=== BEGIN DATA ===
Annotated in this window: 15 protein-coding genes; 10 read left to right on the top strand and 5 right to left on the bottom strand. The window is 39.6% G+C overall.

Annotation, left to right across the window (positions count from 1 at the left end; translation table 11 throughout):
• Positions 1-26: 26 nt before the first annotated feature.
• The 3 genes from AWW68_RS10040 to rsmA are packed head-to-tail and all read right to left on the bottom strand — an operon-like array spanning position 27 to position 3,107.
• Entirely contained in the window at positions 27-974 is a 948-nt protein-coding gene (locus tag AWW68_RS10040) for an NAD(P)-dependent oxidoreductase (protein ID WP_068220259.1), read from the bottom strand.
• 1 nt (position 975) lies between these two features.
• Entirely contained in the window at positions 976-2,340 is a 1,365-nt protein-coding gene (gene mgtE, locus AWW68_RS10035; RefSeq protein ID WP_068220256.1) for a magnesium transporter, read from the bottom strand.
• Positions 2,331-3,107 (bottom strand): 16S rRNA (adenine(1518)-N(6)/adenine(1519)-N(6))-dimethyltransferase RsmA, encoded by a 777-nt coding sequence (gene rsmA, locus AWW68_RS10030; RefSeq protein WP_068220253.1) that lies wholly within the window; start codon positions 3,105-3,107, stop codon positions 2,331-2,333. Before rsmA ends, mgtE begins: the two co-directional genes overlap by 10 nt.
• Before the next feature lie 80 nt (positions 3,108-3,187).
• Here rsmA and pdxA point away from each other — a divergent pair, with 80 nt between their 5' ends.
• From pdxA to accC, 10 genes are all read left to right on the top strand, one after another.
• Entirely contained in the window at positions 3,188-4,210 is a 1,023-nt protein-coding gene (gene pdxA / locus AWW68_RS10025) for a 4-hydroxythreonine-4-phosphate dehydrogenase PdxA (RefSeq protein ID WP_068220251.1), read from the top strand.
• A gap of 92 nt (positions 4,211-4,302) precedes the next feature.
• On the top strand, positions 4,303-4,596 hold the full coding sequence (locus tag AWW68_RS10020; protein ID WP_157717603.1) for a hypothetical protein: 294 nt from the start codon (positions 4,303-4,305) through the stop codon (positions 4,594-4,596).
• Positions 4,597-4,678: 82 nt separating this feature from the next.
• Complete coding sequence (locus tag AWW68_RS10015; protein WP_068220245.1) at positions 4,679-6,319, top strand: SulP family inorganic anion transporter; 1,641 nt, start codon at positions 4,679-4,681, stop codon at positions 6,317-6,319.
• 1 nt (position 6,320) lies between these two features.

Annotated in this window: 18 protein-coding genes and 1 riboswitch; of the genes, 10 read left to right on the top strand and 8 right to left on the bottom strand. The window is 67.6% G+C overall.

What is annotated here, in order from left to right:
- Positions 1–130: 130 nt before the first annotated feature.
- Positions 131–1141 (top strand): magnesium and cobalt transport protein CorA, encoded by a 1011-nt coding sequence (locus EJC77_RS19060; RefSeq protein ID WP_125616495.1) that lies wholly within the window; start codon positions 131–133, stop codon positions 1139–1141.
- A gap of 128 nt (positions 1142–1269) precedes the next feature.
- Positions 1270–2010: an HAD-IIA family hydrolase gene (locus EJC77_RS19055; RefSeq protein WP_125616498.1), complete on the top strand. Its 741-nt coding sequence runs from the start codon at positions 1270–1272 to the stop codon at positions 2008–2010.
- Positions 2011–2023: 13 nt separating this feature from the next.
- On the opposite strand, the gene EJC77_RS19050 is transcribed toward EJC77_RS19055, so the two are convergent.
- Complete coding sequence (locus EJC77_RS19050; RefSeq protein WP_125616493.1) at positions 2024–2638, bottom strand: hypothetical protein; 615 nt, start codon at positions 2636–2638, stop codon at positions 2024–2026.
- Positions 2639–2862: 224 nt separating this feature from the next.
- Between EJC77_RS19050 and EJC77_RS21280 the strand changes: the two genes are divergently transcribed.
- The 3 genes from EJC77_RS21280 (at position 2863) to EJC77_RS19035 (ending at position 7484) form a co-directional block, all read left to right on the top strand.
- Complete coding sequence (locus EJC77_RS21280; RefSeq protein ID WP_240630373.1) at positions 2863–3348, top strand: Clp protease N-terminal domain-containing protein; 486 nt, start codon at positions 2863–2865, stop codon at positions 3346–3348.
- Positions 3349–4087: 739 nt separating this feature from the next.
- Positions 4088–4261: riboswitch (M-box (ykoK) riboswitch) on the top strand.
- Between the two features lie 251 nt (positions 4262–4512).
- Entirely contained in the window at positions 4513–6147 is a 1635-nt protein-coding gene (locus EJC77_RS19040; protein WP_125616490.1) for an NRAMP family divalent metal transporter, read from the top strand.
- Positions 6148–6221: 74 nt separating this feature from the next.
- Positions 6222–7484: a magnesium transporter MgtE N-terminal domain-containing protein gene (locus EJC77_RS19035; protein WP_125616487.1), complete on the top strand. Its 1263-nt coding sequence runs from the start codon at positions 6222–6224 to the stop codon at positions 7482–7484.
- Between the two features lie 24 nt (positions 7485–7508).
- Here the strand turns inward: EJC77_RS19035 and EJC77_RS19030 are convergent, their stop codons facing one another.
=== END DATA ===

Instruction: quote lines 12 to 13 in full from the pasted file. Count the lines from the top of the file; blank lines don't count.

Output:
• Entirely contained in the window at positions 3,188-4,210 is a 1,023-nt protein-coding gene (gene pdxA / locus AWW68_RS10025) for a 4-hydroxythreonine-4-phosphate dehydrogenase PdxA (RefSeq protein ID WP_068220251.1), read from the top strand.
• A gap of 92 nt (positions 4,211-4,302) precedes the next feature.